And what do we do if it turns out Taylor Ward is good? And Max Stassi? Shouldn’t that be totally unpossible? At what point do we start to wonder if we are in the Matrix? Cause obviously we can’t actually get value from these players.
With Rendon now temporarily out of the lineup Walsh becomes even more important. He is now tasked with protecting Trout in the batting order as he is hitting cleanup tonight.
Hopefully that little extra added pressure does not effect him.
Coming into tonight’s game Walsh has an OBP of .467. He’s showing great patience at the plate and punishing pitchers when they come in with the fastball.
It is really exciting to see Jared doing this and it looks like we just might have 1B solved for the foreseeable future. This obviously would allow us to use resources to improve pitching as we would have a normally expensive position covered for peanuts…
I suppose this is where the joke, “but can he pitch?” comes in? But, seriously, though, I guess the prospects of Walsh, the other two way player, may be gone now?
Maybe we’ll see him on the mound in the next 15-1 blow out.
Nice article. In another thread we discussed the likelihood of both Walsh and Ohtani having wRC+ over 100 this year.
Let’s say Walsh comes back to Earth a bit and finishes the year with a wRC of 125. Last year Pujols was a 77. That’s a huge boost to the lineup.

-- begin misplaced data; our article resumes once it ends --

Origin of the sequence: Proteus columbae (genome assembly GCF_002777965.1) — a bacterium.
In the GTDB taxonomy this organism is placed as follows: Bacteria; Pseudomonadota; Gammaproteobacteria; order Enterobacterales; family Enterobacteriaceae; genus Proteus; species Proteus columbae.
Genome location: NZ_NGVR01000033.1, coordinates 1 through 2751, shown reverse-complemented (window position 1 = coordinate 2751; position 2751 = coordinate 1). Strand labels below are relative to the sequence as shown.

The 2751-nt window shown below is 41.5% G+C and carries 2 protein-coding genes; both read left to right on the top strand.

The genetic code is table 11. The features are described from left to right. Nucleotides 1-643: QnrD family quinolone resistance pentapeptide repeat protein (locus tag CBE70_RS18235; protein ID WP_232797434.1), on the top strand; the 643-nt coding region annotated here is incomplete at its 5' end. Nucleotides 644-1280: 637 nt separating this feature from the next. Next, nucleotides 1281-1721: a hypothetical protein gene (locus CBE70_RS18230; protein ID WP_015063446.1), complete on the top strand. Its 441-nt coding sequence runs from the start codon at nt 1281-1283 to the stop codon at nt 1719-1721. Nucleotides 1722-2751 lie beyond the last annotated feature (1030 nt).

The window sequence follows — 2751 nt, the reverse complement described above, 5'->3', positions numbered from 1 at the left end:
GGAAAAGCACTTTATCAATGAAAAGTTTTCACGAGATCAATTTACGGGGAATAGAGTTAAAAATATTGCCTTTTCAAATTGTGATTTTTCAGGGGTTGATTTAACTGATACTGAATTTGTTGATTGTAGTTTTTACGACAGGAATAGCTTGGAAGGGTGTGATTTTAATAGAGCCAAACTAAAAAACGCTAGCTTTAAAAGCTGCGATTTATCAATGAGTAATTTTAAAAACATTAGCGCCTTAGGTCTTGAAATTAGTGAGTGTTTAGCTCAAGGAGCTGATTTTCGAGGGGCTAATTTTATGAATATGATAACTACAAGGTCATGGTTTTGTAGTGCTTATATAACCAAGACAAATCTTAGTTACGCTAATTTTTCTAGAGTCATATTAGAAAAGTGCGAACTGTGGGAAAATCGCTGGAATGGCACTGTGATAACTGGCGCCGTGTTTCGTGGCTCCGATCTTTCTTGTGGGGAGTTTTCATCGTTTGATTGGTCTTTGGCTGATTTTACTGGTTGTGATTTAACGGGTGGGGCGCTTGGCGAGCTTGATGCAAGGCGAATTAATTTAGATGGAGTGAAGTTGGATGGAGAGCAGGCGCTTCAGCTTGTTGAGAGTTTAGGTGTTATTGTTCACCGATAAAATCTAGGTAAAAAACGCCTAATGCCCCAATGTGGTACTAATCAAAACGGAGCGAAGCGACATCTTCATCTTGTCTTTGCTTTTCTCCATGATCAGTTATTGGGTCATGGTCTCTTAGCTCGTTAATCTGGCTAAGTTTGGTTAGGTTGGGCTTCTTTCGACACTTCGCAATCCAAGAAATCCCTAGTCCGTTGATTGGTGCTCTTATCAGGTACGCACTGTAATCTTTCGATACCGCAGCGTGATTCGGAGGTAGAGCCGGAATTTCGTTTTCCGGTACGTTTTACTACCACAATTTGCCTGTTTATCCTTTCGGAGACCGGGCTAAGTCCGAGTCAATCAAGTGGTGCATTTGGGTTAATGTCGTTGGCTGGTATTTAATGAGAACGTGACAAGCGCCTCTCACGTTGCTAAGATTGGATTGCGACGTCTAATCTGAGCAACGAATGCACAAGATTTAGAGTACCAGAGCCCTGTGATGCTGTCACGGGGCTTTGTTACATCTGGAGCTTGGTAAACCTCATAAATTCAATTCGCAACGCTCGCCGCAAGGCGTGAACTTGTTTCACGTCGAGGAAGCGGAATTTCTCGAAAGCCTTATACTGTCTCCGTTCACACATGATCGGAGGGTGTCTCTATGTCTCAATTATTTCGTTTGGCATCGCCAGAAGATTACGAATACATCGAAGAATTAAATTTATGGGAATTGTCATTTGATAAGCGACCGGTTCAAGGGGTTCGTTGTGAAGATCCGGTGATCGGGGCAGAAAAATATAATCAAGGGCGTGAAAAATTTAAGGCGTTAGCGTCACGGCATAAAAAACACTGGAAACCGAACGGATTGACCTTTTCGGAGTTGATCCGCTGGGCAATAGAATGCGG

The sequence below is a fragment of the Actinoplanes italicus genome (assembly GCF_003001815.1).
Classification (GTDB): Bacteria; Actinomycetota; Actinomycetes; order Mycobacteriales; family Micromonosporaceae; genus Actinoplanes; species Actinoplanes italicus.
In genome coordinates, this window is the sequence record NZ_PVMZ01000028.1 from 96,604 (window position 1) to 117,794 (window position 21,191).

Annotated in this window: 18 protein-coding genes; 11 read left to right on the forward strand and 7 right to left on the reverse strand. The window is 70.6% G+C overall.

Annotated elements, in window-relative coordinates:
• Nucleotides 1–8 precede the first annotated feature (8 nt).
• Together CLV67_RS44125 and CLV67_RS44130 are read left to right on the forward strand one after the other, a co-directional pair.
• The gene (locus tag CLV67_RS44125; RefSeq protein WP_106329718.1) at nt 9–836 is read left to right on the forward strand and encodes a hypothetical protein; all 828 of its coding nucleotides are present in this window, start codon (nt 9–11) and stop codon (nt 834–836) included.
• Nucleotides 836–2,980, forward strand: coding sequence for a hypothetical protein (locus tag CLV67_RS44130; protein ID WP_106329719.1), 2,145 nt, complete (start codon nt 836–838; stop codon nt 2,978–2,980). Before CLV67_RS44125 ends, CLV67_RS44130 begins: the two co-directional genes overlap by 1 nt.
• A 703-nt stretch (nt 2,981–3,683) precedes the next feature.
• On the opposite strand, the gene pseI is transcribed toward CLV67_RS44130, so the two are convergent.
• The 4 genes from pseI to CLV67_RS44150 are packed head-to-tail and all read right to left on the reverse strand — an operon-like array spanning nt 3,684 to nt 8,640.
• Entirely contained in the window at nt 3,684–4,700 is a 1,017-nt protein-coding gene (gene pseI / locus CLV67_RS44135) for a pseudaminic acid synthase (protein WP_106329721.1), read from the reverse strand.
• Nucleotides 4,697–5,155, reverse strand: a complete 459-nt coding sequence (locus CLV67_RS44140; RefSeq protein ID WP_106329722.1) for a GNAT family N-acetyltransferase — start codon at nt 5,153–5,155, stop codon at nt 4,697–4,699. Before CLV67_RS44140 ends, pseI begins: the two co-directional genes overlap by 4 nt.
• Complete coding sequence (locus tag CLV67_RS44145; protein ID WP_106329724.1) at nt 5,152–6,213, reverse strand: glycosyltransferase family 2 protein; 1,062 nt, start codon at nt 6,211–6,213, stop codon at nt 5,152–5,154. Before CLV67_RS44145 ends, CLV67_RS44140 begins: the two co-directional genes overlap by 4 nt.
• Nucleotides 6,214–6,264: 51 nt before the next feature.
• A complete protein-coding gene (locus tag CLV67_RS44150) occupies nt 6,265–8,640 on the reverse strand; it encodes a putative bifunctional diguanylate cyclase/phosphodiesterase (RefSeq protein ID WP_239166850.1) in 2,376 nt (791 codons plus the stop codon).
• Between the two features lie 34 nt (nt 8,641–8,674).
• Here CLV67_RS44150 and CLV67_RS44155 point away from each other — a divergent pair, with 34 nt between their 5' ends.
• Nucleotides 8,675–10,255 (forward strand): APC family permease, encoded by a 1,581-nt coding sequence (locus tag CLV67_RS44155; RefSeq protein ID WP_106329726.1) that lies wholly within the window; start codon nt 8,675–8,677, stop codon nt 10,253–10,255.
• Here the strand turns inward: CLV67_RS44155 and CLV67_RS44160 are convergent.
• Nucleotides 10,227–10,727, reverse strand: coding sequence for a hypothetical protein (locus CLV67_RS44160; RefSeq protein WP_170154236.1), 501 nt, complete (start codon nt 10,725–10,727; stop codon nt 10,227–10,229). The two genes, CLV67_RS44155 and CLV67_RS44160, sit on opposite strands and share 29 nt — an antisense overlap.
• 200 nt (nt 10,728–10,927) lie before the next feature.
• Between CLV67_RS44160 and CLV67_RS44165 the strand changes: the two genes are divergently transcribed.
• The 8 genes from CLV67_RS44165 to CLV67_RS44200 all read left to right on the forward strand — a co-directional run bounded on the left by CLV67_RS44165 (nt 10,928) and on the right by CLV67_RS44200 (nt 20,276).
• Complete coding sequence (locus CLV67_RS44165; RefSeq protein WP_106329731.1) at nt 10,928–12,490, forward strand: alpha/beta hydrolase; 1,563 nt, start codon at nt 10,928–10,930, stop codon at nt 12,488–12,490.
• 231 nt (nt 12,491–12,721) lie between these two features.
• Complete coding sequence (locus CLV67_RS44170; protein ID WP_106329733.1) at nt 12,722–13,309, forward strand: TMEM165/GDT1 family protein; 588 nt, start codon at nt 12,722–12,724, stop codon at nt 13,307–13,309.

Even if Ohtani comes crashing back down to Earth and ends up at 125, that’s a huge bump up from the 82 he posted last year.
This lineup is legit with those two.
Walsh also provides way more continuity in the lineup than Pujols and further protection to the big bats batting right before him. If you are a pitcher who has put a couple runners on with less than 2 outs and are facing the prospect of Trout, Rendon and then Walsh – that is scary. You have to pitch to Trout to try to get him out.
By comparison that same situation with Trout, Rendon and Pujols looks very different. In the back of your mind you are thinking that even if you walk Trout and Rendon, if you can get Pujols to hit the ball on the ground it is a sure DP. That means the pitcher feels more comfortable avoiding giving Trout and Rendon anything juicy.